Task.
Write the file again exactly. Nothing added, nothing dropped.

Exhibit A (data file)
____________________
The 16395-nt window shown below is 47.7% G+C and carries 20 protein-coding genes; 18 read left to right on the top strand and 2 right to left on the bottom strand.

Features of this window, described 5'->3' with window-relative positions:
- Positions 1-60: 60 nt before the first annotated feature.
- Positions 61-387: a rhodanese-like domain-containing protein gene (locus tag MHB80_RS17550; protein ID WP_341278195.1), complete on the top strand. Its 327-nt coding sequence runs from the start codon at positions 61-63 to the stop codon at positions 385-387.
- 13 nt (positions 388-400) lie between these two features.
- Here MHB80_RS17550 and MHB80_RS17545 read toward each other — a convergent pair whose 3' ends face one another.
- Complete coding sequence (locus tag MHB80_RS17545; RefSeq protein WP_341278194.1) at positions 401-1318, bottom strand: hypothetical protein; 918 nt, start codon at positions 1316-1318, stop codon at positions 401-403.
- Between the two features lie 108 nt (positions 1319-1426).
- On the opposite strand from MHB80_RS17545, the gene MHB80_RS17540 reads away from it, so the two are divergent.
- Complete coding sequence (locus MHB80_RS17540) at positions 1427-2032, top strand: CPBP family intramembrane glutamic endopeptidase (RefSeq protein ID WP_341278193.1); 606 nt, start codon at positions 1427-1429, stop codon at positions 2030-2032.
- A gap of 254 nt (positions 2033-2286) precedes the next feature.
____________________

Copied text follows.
The 16395-nt window shown below is 47.7% G+C and carries 20 protein-coding genes; 18 read left to right on the top strand and 2 right to left on the bottom strand.

Features of this window, described 5'->3' with window-relative positions:
- Positions 1-60: 60 nt before the first annotated feature.
- Positions 61-387: a rhodanese-like domain-containing protein gene (locus tag MHB80_RS17550; protein ID WP_341278195.1), complete on the top strand. Its 327-nt coding sequence runs from the start codon at positions 61-63 to the stop codon at positions 385-387.
- 13 nt (positions 388-400) lie between these two features.
- Here MHB80_RS17550 and MHB80_RS17545 read toward each other — a convergent pair whose 3' ends face one another.
- Complete coding sequence (locus tag MHB80_RS17545; RefSeq protein WP_341278194.1) at positions 401-1318, bottom strand: hypothetical protein; 918 nt, start codon at positions 1316-1318, stop codon at positions 401-403.
- Between the two features lie 108 nt (positions 1319-1426).
- On the opposite strand from MHB80_RS17545, the gene MHB80_RS17540 reads away from it, so the two are divergent.
- Complete coding sequence (locus MHB80_RS17540) at positions 1427-2032, top strand: CPBP family intramembrane glutamic endopeptidase (RefSeq protein ID WP_341278193.1); 606 nt, start codon at positions 1427-1429, stop codon at positions 2030-2032.
- A gap of 254 nt (positions 2033-2286) precedes the next feature.